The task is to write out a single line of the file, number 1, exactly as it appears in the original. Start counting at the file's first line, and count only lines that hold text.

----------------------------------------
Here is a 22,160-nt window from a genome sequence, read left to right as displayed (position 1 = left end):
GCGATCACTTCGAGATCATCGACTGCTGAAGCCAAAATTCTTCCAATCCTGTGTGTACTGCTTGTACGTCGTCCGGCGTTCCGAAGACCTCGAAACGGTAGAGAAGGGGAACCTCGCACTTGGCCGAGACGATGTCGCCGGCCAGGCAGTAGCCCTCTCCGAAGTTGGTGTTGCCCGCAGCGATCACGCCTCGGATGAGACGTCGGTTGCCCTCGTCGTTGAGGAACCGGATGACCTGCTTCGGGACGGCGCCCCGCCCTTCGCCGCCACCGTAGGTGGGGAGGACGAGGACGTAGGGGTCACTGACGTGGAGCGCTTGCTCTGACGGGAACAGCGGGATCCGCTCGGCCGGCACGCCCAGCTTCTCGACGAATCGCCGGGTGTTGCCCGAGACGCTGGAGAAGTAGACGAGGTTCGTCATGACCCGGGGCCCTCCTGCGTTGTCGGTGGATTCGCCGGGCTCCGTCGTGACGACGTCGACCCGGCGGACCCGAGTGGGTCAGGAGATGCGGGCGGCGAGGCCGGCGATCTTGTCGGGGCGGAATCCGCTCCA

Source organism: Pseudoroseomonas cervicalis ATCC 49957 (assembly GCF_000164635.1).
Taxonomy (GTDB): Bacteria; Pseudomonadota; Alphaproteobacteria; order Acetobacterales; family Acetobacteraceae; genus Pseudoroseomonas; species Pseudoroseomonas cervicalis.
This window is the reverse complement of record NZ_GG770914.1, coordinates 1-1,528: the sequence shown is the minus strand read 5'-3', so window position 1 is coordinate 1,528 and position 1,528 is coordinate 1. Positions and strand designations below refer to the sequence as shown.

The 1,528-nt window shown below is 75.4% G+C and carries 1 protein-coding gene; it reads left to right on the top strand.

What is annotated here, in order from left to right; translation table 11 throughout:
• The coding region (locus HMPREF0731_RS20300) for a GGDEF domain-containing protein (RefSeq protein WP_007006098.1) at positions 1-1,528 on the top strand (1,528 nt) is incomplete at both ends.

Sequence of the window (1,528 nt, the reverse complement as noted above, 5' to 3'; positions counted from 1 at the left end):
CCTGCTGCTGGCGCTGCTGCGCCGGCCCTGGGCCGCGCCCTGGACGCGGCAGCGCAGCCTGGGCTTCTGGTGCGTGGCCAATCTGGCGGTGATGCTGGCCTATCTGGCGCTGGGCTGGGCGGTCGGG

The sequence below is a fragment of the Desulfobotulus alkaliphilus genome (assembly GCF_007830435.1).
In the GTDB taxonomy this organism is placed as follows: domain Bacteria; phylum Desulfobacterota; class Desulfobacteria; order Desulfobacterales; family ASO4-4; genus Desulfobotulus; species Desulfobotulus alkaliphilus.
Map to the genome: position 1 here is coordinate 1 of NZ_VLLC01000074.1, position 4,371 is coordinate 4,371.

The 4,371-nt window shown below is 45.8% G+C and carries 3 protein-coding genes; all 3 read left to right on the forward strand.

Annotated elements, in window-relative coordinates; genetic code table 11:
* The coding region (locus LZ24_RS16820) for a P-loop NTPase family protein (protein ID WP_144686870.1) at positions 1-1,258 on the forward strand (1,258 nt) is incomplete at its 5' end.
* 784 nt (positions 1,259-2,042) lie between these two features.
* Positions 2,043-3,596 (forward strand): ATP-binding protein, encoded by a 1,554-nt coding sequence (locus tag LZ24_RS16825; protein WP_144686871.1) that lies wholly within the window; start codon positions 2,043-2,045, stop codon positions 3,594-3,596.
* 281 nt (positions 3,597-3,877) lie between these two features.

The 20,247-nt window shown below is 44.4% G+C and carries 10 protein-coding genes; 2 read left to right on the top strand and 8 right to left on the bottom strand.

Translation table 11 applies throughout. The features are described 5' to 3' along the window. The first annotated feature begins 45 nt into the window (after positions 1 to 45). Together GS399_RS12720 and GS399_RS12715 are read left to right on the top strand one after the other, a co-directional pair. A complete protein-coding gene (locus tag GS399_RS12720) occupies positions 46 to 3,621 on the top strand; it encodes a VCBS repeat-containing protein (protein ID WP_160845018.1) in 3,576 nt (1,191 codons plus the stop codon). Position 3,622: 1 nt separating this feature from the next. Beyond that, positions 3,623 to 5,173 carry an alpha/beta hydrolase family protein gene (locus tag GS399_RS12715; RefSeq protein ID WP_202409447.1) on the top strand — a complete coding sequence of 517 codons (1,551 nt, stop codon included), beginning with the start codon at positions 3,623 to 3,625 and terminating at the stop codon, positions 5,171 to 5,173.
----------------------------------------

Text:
Here is a 22,160-nt window from a genome sequence, read left to right as displayed (position 1 = left end):